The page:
We’ve known for a while that the vestibular system in the inner ear is responsible for helping us keep our balance. And while researchers have already developed a basic understanding of how the brain constructs our perceptions of ourselves in motion, until now no one has understood the crucial step by which the neurons in the brain select the information needed to do so.
Cachexia, a syndrome characterized by rapid weight loss and muscle deterioration, is a major cause of death among patients suffering from diseases like cancer, AIDS and chronic infection. Now, a newly published study by McGill University researchers shows that a low dose of Pateamine A is effective at preventing cancer-induced muscle wasting, which may lead to cachexia-fighting drugs.
Whether it is for research into clean energy sources, the future of wireless communication or a better understanding of the processes involved in language learning, over 160 established McGill researchers and more than 80 graduate students will benefit from support from the Natural Sciences and Engineering Research Council of Canada (NSERC) over the next five years.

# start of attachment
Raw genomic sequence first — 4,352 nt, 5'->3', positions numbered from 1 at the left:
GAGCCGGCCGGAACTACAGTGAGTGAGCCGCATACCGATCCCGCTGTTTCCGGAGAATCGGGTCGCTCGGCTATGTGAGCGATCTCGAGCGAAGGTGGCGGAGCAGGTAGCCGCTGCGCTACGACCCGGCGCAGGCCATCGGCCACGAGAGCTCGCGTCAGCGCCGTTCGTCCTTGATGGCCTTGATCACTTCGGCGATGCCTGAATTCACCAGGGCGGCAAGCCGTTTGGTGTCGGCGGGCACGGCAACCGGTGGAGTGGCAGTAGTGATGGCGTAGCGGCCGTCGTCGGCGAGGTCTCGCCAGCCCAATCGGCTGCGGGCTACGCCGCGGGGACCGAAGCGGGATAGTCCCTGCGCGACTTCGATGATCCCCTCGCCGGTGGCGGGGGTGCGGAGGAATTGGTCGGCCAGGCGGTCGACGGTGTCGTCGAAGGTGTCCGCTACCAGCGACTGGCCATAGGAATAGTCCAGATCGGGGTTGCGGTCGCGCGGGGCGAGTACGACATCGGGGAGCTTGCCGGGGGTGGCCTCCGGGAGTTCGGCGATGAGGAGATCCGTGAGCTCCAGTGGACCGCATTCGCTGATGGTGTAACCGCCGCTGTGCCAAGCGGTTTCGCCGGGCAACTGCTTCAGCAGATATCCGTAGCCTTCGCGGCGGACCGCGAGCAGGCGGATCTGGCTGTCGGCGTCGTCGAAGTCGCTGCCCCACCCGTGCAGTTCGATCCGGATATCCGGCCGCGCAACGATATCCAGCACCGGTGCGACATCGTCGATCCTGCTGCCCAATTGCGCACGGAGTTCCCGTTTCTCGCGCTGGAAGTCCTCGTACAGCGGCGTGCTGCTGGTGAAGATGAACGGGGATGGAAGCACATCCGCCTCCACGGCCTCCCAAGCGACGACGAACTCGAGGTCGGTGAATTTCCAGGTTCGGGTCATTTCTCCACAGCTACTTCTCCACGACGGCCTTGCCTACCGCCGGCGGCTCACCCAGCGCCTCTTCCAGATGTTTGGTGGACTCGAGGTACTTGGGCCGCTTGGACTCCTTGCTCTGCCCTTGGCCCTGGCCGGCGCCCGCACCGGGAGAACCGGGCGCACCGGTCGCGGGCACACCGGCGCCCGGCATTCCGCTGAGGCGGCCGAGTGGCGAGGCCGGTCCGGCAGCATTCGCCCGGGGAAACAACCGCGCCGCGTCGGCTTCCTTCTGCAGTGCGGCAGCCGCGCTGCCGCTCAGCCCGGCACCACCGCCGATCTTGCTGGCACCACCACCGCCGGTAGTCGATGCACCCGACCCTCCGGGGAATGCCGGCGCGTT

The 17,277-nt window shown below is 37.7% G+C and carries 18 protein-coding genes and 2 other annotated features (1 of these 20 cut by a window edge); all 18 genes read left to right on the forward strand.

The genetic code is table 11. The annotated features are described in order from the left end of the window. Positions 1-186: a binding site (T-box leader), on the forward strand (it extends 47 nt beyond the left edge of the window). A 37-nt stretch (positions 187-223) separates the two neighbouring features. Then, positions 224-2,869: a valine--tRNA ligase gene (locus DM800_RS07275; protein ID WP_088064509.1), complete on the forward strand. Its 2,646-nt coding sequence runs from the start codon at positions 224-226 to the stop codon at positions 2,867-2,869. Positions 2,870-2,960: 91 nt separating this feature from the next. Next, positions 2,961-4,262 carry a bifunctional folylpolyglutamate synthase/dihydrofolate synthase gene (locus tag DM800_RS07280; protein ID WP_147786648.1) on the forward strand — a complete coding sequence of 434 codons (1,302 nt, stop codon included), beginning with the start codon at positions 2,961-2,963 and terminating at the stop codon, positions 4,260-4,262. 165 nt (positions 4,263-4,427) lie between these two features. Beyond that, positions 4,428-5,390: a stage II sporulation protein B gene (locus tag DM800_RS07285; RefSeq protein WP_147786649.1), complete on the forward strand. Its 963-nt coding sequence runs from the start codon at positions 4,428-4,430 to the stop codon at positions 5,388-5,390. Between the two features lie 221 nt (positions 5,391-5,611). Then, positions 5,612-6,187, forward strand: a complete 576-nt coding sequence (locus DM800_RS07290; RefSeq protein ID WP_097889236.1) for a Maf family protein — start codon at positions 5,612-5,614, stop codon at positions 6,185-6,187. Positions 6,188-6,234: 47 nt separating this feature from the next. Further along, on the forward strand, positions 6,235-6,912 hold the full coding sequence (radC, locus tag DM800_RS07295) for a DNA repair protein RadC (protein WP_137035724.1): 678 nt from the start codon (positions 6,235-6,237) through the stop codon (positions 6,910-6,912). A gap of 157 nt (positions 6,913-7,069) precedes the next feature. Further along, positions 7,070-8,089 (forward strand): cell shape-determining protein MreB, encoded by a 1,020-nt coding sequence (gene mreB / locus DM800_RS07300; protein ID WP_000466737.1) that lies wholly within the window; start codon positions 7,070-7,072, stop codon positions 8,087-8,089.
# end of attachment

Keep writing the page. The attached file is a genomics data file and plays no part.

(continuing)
Thanks to the Cole Foundation, pediatric leukemia research has again this year received support to recruit some of the best and brightest researchers in the field.
According to a new study led by the Research Institute of the McGill University Health Centre (RI MUHC), older women who have been diagnosed with an irregular heartbeat are at higher risk of stroke than men.
Current research ethics focuses on protecting study participants, but according to bioethicists from McGill University and Carnegie Mellon University, these efforts fail to prevent harms that undermine the social value of research.
In a paper published this week in The Journal of Neuroscience, researchers from McGill University have demonstrated for the first time that there are specific neurons that respond selectively to first and second order sensory attributes.
A new McGill University study evaluating off-label prescribing of medications by primary care physicians in Quebec suggests the practice is common, although it varies by medication, patient and physician characteristics. The paper was published online today in the Archives of Internal Medicine.
Nearly one in five people suffers from the insidious and often devastating problem of chronic pain. That the problem persists, and is growing, is striking given the many breakthroughs in understanding the basic biology of pain over the past two decades. Research published online in Nature Medicine points to potential solutions.